Self-Ownership and the Right to Say No

Release Date
August 30, 2013


Free Markets and Capitalism Liberty Rights

Did you know you own a person? It’s you. When you own something, you have the right to determine who has access to it. This goes for your car as well as for your own body. While this may seem like a simple concept, it makes a big difference in how we live our lives.
Prof. Dan Russell uses an example to discuss how important self-ownership is. If we did not own our own bodies, we could be easily abused. Without self-ownership, others could try to use our bodies, our talents or abilities, or the things we produce for their own gain without our permission. Since we own our own bodies, however, people need our permission before they can have access to us or our talents or production.
If someone wants our help with something, we have the right to give that help freely or to say no. When it comes to our labor, we may make a trade with someone. We may, for example, choose to work for someone in exchange for monetary compensation. The point is, the choice is ours. We can say yes to arrangements that seem beneficial to us and we can say no to the things in which we don’t want to take part. And the right to say no and self-ownership are incredibly important to our everyday lives, although we may seldom realize it.

Milton Friedman – Self-Interest & Self-Ownership (video): Professor Friedman explains fundamental principles of Self-Ownership and self-interest to Phil Donahue
The Philosophy of Liberty Self Ownership  (video): An animated video on the principle of Self-Ownership
Rothbard’s Second Argument for Self-Ownership [article]: Rothbard’s argument for Self-Ownership in his book The Ethics of Liberty
Self-Ownership in The Ethics of Liberty [blog]: Jason Kuznicki breaks down the principle of Self-Ownership in The Ethics of Liberty
Sobel’s New Argument Against Self-Ownership [article]: Kevin Vallier breaks down David Sobel’s two arguments against Self-Ownership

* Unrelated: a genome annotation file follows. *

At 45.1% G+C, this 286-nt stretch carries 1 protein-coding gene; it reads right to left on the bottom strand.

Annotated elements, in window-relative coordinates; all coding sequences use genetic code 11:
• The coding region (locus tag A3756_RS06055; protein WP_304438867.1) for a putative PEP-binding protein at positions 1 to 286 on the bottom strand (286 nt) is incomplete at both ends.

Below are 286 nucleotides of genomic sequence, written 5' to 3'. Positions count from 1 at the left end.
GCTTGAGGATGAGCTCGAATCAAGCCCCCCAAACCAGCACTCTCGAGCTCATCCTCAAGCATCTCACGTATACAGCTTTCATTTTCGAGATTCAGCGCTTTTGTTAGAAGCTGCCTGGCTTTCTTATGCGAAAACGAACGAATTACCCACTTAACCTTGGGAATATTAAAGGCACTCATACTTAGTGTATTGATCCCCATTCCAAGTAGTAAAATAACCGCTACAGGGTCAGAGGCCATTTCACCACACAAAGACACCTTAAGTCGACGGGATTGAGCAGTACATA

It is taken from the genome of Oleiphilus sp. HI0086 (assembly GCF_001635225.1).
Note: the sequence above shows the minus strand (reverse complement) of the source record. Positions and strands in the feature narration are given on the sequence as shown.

Self-Ownership and the Right to Say No
Is it okay to own people? Actually it’s more than okay. Everybody owns somebody because we all own ourselves. When you own something, you have the right to decide who else has access to it. If you own a bicycle, people who want to use your bicycle have to get your permission. And it’s the same with your body. You can decide who has access to it. You have a right to say no. In other words, you own yourself. Now this is a very simple idea, but it makes a big difference in our lives. Let’s think about Fred.
Fred needs a new wall, and he’d like to enlist the help of George, Sam, and Jill. Now Fred gets a clever idea: Why not just stack them up and use them for a wall? Well that’s easy. George, Sam, and Jill are off limits. They’ve already been spoken for by themselves. They have a right to say no.
But maybe Fred is still in luck because as it happens George can drive a truck and Sam can carry heavy loads and Jill can even lay bricks. So maybe Fred has to leave their bodies alone, but can he use their abilities just whenever he wants and get his wall that way? Well again, no. People own themselves. They have their own lives to live and their own choices to make. We can use tools just whenever we want, but we can’t use people without their permission. People have a right to say no.
Well Fred’s really clever and he has a couple of other tricks up his sleeve. Maybe he could just wait until George, Sam, and Jill build a wall anyway and then come in and say it is his now. Or maybe he could let them go ahead and build their own wall and keep it, but only if they build another wall for him first. Would those things be okay?
Well the whole point of people having their own lives to live is that they get to make their own choices about what they want out of life and how they’ll get it. George, Sam, and Jill chose to use their time and their energy to build a wall to create something for their future. By just taking the wall, it’s as if Fred forced them to work for him anyway, to work for his future instead.
Now a much better idea would be for Fred to offer George, Sam, and Jill something that they want in exchange for the wall that he wants. That would take their ownership of themselves seriously. It would treat them with basic decency and it would let them all create more prosperous futures for themselves.